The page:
A Rapid, Inexpensive and Non Invasive Screening for Metabolic Syndrome, Type 2 Diabetes Mellitus and Coronary Artery Disease in a Malaysian Population
|Aye M1*, Cabot JSF1 and Razak MSA2|
|1Department of Medicine, UniKL Royal College of Medicine, Perak, Malaysia|
|2State Health Department, Ministry of Health, Perak, Malaysia|
|Corresponding Author :||Aye M
Department of Medicine
UniKL Royal College of Medicine, Perak, Malaysia
E-mail: [email protected]
|Received August 01, 2013; Accepted August 27, 2013; Published August 30, 2013|
|Citation: Aye M, Cabot JSF, Razak MSA (2013) A Rapid, Inexpensive and Non Invasive Screening for Metabolic Syndrome, Type 2 Diabetes Mellitus and Coronary Artery Disease in a Malaysian Population. J Metabolic Synd 2:124. doi:|
|Copyright: © 2013 Aye M, et al. This is an open-access article distributed under the terms of the Creative Commons Attribution License, which permits unrestricted use, distribution, and reproduction in any medium, provided the original author and source are credited.|
Introduction: The development of rapid, non-invasive and inexpensive tools to screen individuals at risk of developing metabolic syndrome and its consequences of type 2 diabetes and coronary artery disease is important from an epidemiologic and public health view.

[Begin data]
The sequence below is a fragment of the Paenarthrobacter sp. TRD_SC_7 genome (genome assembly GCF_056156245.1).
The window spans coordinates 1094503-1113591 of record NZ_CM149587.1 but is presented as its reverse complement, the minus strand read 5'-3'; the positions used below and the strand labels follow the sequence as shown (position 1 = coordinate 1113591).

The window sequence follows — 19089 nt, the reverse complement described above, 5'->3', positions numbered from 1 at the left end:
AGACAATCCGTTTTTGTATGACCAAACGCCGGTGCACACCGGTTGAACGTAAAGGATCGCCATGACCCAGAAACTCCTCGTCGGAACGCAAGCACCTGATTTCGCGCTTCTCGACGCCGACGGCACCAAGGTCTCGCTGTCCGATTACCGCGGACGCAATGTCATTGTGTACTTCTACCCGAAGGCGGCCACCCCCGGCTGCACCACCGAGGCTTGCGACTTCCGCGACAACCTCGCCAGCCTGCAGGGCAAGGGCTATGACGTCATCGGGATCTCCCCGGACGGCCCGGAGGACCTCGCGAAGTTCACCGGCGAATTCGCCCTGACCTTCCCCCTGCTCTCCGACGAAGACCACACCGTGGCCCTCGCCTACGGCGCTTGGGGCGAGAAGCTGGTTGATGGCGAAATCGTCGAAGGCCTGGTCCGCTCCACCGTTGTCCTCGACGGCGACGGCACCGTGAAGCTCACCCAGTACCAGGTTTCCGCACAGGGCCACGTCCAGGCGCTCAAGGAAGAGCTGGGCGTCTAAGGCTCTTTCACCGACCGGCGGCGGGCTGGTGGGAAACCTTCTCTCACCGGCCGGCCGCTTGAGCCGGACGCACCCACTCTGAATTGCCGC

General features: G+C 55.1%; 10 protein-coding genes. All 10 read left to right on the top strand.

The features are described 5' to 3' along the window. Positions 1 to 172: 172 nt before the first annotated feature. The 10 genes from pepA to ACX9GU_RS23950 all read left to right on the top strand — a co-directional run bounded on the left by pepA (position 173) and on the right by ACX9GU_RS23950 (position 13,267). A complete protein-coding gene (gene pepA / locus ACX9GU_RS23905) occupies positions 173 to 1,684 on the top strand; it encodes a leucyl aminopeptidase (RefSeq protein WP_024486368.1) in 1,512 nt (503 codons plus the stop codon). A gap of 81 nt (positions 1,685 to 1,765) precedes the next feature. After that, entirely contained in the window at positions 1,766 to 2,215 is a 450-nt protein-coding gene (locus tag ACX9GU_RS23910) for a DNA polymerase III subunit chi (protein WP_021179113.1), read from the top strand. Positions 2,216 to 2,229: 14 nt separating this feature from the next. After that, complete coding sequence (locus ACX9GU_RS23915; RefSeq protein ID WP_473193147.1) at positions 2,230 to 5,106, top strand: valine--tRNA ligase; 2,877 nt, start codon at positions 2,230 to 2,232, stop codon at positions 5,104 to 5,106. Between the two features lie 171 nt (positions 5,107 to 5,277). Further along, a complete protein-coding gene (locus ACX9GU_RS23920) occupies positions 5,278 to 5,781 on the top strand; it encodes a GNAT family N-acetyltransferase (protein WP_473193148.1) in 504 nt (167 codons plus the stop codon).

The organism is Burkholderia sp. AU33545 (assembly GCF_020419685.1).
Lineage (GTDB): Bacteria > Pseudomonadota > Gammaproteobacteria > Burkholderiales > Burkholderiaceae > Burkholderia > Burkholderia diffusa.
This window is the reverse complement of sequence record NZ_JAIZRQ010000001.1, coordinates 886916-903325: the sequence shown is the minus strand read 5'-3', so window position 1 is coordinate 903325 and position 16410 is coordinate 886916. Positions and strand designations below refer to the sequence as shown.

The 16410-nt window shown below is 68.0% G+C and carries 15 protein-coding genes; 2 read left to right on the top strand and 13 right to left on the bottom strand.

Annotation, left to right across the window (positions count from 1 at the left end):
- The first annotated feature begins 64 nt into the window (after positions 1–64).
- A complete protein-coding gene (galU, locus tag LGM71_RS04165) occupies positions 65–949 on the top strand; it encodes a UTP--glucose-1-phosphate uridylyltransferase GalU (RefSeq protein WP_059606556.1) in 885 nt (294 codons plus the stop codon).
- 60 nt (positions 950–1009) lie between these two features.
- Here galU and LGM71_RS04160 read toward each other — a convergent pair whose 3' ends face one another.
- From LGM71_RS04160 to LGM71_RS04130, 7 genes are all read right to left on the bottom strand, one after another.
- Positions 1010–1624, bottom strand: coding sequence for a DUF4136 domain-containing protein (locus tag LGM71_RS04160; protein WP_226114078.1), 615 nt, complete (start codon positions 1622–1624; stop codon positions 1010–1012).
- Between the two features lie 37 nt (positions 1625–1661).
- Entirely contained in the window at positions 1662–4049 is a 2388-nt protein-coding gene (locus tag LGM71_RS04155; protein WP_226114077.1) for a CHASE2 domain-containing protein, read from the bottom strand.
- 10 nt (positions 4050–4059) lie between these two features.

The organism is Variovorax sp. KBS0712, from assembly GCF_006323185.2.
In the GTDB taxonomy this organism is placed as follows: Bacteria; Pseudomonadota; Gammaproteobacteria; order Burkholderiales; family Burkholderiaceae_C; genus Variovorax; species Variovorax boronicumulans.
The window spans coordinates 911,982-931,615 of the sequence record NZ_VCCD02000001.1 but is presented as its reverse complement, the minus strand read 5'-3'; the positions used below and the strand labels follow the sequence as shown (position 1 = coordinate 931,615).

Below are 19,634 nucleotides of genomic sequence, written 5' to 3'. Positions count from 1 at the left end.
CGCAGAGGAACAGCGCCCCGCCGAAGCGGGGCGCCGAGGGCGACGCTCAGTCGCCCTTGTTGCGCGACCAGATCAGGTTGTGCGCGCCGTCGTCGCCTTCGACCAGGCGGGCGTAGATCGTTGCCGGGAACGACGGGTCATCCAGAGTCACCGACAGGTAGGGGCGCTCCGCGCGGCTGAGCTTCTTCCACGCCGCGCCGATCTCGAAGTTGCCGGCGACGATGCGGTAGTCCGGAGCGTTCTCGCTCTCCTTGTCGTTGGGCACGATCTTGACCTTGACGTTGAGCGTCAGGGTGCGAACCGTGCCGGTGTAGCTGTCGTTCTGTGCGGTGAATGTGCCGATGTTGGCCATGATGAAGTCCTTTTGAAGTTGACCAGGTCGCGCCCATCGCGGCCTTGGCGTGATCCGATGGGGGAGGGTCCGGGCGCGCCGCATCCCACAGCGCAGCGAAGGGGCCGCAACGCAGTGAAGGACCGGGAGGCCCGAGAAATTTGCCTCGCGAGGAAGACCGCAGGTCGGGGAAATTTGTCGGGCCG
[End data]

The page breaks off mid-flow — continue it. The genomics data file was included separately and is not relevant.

Method: A cross sectional analysis was performed with 398 patients from January to November 2011 from records of an outpatient department of a district hospital in rural Malaysia, comprising all races, for prevalence of Metabolic Syndrome (MetS) according to different published criteria.
Result: The prevalence of MetS by different criteria was 49.0% by Hypertensive-Waist (HW), 32.7% Hyper triglyceridaemic-Waist (HTGW), 55.3% by International Diabetes Federation (IDF), 55.3% by Harmonized NCEPATP111 (HNCEPATP111), and 61% by Modified WHO (MWHO). Prevalence of type 2 Diabetes Mellitus (DM) by different criteria was 53.3, 55.4, 55.5, 56.3, 70.3 % respectively and that of Coronary Artery Disease (CAD) was: 21.0, 23.1, 22.7, 23.3 and 23.3% respectively. The agreement of IDF with HW, HTGW, Harmonized NCEPATP111, MWHO using Kappa index was 0.744, 0.560, 0.870 and 0.494 respectively.
Conclusion: HW is able to screen MetS better than HTGW and has better concordance with IDF, although its ability to screen for DM and CAD is somewhat less than HTGW. HW is therefore an excellent screening test for MetS as it is immediately available, non-invasive, requires no laboratory tests, has no appreciable cost, has better concordance with IDF than HTGW and is comparable to IDF and HNCEP for screening DM and CAD.